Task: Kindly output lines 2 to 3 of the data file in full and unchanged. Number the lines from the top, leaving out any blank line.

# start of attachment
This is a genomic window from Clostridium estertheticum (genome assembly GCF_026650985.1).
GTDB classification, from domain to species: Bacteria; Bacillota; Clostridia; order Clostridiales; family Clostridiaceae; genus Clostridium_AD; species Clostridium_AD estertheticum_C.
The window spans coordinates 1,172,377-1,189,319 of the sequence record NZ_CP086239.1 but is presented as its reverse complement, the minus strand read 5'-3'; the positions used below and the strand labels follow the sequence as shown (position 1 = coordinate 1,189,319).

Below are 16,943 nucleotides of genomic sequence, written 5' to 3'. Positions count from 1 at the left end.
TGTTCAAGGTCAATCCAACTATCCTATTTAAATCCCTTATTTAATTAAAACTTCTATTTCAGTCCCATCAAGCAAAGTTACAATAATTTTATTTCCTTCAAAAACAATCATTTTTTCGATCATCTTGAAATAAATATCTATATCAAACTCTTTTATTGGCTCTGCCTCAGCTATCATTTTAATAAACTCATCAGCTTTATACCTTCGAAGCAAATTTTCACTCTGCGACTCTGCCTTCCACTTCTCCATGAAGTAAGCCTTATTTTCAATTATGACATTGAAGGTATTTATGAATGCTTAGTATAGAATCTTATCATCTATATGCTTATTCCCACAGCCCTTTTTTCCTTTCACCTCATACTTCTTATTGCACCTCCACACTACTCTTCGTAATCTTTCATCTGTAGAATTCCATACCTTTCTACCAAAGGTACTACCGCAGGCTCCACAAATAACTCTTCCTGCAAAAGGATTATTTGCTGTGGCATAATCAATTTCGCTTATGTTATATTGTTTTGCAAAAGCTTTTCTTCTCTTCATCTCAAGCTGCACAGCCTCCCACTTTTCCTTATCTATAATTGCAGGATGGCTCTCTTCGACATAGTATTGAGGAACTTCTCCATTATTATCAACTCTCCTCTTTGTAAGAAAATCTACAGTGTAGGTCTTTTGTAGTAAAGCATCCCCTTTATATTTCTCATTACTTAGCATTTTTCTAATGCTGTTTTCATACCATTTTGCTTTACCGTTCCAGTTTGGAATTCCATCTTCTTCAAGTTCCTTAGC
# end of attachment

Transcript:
GTDB classification, from domain to species: Bacteria; Bacillota; Clostridia; order Clostridiales; family Clostridiaceae; genus Clostridium_AD; species Clostridium_AD estertheticum_C.
The window spans coordinates 1,172,377-1,189,319 of the sequence record NZ_CP086239.1 but is presented as its reverse complement, the minus strand read 5'-3'; the positions used below and the strand labels follow the sequence as shown (position 1 = coordinate 1,189,319).